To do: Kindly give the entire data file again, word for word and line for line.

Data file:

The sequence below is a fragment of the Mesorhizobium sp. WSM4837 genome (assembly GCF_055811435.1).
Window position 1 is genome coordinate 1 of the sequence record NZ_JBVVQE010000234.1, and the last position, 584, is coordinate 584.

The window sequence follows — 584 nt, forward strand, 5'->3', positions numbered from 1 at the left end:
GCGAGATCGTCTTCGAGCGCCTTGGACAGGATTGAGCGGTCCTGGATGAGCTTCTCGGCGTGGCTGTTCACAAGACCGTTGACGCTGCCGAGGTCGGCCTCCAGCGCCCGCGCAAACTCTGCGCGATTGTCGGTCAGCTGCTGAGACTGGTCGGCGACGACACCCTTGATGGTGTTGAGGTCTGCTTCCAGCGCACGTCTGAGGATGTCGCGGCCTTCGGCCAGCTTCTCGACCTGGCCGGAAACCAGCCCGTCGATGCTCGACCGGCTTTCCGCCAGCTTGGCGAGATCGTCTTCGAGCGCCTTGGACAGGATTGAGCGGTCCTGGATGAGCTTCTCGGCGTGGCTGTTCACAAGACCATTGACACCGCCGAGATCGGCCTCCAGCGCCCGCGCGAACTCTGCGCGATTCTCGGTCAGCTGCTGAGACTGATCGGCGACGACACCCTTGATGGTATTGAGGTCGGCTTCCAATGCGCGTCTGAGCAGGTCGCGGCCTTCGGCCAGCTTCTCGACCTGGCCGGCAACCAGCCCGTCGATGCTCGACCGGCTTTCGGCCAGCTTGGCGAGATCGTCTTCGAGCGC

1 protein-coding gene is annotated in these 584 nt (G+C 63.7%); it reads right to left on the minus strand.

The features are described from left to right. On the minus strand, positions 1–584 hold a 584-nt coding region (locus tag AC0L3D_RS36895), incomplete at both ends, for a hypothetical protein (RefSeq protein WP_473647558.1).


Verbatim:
The sequence below is a fragment of the Mesorhizobium sp. WSM4837 genome (assembly GCF_055811435.1).
Window position 1 is genome coordinate 1 of the sequence record NZ_JBVVQE010000234.1, and the last position, 584, is coordinate 584.

The window sequence follows — 584 nt, forward strand, 5'->3', positions numbered from 1 at the left end:
GCGAGATCGTCTTCGAGCGCCTTGGACAGGATTGAGCGGTCCTGGATGAGCTTCTCGGCGTGGCTGTTCACAAGACCGTTGACGCTGCCGAGGTCGGCCTCCAGCGCCCGCGCAAACTCTGCGCGATTGTCGGTCAGCTGCTGAGACTGGTCGGCGACGACACCCTTGATGGTGTTGAGGTCTGCTTCCAGCGCACGTCTGAGGATGTCGCGGCCTTCGGCCAGCTTCTCGACCTGGCCGGAAACCAGCCCGTCGATGCTCGACCGGCTTTCCGCCAGCTTGGCGAGATCGTCTTCGAGCGCCTTGGACAGGATTGAGCGGTCCTGGATGAGCTTCTCGGCGTGGCTGTTCACAAGACCATTGACACCGCCGAGATCGGCCTCCAGCGCCCGCGCGAACTCTGCGCGATTCTCGGTCAGCTGCTGAGACTGATCGGCGACGACACCCTTGATGGTATTGAGGTCGGCTTCCAATGCGCGTCTGAGCAGGTCGCGGCCTTCGGCCAGCTTCTCGACCTGGCCGGCAACCAGCCCGTCGATGCTCGACCGGCTTTCGGCCAGCTTGGCGAGATCGTCTTCGAGCGC

1 protein-coding gene is annotated in these 584 nt (G+C 63.7%); it reads right to left on the minus strand.

The features are described from left to right. On the minus strand, positions 1–584 hold a 584-nt coding region (locus tag AC0L3D_RS36895), incomplete at both ends, for a hypothetical protein (RefSeq protein WP_473647558.1).